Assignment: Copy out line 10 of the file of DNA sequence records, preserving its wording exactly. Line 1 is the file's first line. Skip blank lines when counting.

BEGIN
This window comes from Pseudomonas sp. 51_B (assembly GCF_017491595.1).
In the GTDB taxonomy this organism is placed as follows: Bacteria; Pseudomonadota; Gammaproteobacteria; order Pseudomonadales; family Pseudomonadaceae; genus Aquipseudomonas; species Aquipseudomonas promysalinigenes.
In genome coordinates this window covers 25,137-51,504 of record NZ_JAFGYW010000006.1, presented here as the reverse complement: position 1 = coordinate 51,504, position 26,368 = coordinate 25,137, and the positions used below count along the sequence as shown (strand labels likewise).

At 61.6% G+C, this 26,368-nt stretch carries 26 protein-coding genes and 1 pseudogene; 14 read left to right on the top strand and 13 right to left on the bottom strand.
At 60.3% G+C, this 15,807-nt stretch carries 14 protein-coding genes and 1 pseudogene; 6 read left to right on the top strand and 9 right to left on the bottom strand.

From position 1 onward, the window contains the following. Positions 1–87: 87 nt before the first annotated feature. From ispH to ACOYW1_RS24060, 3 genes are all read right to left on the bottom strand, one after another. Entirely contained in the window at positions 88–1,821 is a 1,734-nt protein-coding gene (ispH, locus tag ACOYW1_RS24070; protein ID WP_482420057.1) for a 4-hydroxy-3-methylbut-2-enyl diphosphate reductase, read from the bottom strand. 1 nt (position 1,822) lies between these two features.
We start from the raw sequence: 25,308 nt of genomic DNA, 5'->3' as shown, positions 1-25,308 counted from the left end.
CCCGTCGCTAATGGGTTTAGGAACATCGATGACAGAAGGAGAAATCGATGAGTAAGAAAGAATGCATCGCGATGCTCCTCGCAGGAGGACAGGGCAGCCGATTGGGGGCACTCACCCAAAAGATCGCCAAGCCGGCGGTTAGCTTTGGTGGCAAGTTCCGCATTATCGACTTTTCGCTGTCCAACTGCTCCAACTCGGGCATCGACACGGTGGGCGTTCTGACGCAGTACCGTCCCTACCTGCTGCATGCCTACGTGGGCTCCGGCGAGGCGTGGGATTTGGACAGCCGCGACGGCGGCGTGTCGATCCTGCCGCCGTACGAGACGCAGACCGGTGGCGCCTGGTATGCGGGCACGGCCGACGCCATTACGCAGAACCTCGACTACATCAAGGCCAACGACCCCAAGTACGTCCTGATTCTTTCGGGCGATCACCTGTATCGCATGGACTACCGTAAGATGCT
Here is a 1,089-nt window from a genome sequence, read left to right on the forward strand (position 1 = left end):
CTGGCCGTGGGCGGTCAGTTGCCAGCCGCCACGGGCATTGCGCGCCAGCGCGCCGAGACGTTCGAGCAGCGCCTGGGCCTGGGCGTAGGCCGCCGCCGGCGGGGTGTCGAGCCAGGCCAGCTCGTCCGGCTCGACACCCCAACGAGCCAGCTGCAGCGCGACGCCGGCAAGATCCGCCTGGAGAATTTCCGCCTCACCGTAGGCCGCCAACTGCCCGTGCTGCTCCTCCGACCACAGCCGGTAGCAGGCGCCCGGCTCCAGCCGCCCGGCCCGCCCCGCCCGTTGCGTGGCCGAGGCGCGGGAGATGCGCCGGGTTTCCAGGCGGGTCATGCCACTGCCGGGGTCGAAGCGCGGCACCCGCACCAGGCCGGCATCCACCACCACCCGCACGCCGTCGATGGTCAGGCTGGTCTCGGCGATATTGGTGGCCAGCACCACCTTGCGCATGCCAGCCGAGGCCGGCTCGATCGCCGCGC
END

CTGGCCGTGGGCGGTCAGTTGCCAGCCGCCACGGGCATTGCGCGCCAGCGCGCCGAGACGTTCGAGCAGCGCCTGGGCCTGGGCGTAGGCCGCCGCCGGCGGGGTGTCGAGCCAGGCCAGCTCGTCCGGCTCGACACCCCAACGAGCCAGCTGCAGCGCGACGCCGGCAAGATCCGCCTGGAGAATTTCCGCCTCACCGTAGGCCGCCAACTGCCCGTGCTGCTCCTCCGACCACAGCCGGTAGCAGGCGCCCGGCTCCAGCCGCCCGGCCCGCCCCGCCCGTTGCGTGGCCGAGGCGCGGGAGATGCGCCGGGTTTCCAGGCGGGTCATGCCACTGCCGGGGTCGAAGCGCGGCACCCGCACCAGGCCGGCATCCACCACCACCCGCACGCCGTCGATGGTCAGGCTGGTCTCGGCGATATTGGTGGCCAGCACCACCTTGCGCATGCCAGCCGAGGCCGGCTCGATCGCCGCGC